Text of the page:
And yet it's Gallagher's performance as Cassandra that is the most touching: as she realises not only that she is dying, but that it's okay; that her time, the time of "pure" humanity has passed, and that it is surely time for the new new humans to take over.
- So in fact it's a tragedy – The real tragedy, though, comes from the Ouroboros loop that the Doctor creates by taking the dying Cassandra/Chip back to the party for the Thracian ambassador. Not only is Chip designed based on his own pattern, which therefore comes from "nowhere" (or is a "gift from time" as the New Adventures would have it), but the last person to tell Lady Cassandra that she is beautiful is… herself.
And the version of herself to whom she is saying this is the one before all the flatness, as though she recognises the truth of what Rose told her about nipping and tucking away all the humanity in herself.
- Because no one is entirely human any more – The flesh become New New Humans. The Cats have as much claim to humanity as the Duke of Manhattan. With the Earth gone, suddenly the human race has a whole new future to look forward to – or in fact the post-human race; it's a term coined by Lawrence Miles (see "Alien Bodies") for the descendants of humanity after the Earth is destroyed, and clearly picked up by Russell Davies if only obliquely in Lady Cassandra's claim to be "the last human": or, the last – as she specifies - pure human; as opposed to all those others who were too darn Liberal and… mingled…
(And in the previous story, the Sycorax were a bunch of voodoo cultists wearing bone masks… just sayin')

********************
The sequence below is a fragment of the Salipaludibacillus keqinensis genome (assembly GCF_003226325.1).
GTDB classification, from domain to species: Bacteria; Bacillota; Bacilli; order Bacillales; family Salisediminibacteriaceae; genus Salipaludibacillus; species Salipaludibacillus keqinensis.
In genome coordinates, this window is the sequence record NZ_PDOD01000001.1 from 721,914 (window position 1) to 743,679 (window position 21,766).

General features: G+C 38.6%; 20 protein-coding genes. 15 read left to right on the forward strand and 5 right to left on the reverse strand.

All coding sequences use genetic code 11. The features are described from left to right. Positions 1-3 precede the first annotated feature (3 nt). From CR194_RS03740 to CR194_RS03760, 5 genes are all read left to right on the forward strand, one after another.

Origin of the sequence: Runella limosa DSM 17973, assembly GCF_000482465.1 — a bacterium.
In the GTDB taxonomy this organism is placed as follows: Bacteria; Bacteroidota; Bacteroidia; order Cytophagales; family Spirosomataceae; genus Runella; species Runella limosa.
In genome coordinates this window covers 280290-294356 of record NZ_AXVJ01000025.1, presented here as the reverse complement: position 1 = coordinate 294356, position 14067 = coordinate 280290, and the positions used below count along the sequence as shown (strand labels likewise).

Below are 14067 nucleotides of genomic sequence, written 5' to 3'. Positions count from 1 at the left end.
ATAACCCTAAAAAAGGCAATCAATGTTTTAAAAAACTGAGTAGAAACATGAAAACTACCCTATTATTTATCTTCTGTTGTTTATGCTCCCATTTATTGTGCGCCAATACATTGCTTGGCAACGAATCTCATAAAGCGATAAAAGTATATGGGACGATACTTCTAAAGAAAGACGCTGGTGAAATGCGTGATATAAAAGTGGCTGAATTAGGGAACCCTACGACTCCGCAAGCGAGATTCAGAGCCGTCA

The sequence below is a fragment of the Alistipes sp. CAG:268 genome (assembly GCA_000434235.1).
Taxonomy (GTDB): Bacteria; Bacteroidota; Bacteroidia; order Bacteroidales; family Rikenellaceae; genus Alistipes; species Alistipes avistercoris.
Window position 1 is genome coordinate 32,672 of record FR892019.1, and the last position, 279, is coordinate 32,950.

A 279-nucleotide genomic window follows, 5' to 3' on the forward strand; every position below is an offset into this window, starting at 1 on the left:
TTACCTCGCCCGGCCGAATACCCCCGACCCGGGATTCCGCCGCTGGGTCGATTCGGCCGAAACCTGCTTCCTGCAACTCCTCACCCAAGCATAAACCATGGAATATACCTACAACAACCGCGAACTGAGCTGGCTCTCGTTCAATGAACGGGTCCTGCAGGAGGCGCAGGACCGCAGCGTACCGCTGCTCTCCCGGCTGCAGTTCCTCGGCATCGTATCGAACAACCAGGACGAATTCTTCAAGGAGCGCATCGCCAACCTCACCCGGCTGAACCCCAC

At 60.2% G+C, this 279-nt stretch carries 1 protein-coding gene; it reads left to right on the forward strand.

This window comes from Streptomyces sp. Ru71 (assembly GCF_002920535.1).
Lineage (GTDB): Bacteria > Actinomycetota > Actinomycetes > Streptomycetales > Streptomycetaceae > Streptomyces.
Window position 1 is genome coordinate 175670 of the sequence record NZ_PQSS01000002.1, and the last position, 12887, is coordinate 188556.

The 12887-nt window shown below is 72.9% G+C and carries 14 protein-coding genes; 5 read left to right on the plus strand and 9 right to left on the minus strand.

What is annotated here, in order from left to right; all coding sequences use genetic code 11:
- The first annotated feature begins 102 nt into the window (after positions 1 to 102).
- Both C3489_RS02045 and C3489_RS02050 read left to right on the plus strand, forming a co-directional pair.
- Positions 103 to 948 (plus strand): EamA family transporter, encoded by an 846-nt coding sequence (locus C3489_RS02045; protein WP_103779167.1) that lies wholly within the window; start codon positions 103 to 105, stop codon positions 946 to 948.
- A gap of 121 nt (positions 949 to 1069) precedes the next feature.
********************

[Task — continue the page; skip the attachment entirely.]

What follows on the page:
But then even Cassandra "mingles" when she finds herself having to body swap into one of the flesh, and it's from that experience that she appear to learn her lesson.
The Doctor wasn't murdering her in "The End of the World"; he just knew too well the burden of living on as the last of your kind when your time has passed.
- Textbook enigmatic – The whole story occurs, ostensibly, because the Face of Boe (a giant head-in-a-tank seen in the background of "The End of the World") has a message to deliver to the Doctor. He summons the Time Lord by the psychic paper, and we hear that he has one great secret to impart before he dies. And then he decides to bugger off instead.
Big Ol' Boe Face
What Else Should I Tell You About "New Earth"?My original review is here.
As part of the BBC's general attempt to broaden itself into new-fangled multi-media presentation, the 2006 series of Doctor Who came with mini-prequel episodes called "TARDISodes".
Unlike the Moffat era, these preludes, prologues and prequels tend to be more amuse-bouche than plot critical (except possibly the one for "School Reunion"), but they are a nice touch and obviously ought to have been included as VAM on the DVD releases…
If you need one, my score:
It's just too much of a roller-coaster between the slapstick and the Grand Guignol. And the Moffat-eqsue "everybody (not already dead) lives" ending is just plain daft. (To be fair: Moffat nicks "Did you miss me" from "The Christmas Invasion" for "Sherlock"). The cat make-up looks lovely, and the pre-titles with Mickey and Jackie and the last ten minutes as Cassandra reaches acceptance are from a much better, but darker episode.
If You Like "New Earth", Why Not Try…"City of Death" – Doctor Who was very often funny, but very rarely an out-and-out comedy; when it tried the results were often… mixed (compare "The Romans", "The Myth Makers" and, er, "The Chase"). Season Seventeen, script-edited by Douglas Adams, was the nearest the show did to a run of "comedy", and "City of Death" is considered the apotheosis of the fourth Doctor's charm and whimsy. Even this is more "wit" than a string of gags.
"Partners in Crime" – A far more successful use of Russell's comedy cold open, reintroducing Catherine Tate as (new and improved) Donna Noble, the jokes are sharper, the performances tighter and the stakes are lower adding up to a much more enjoyable hour.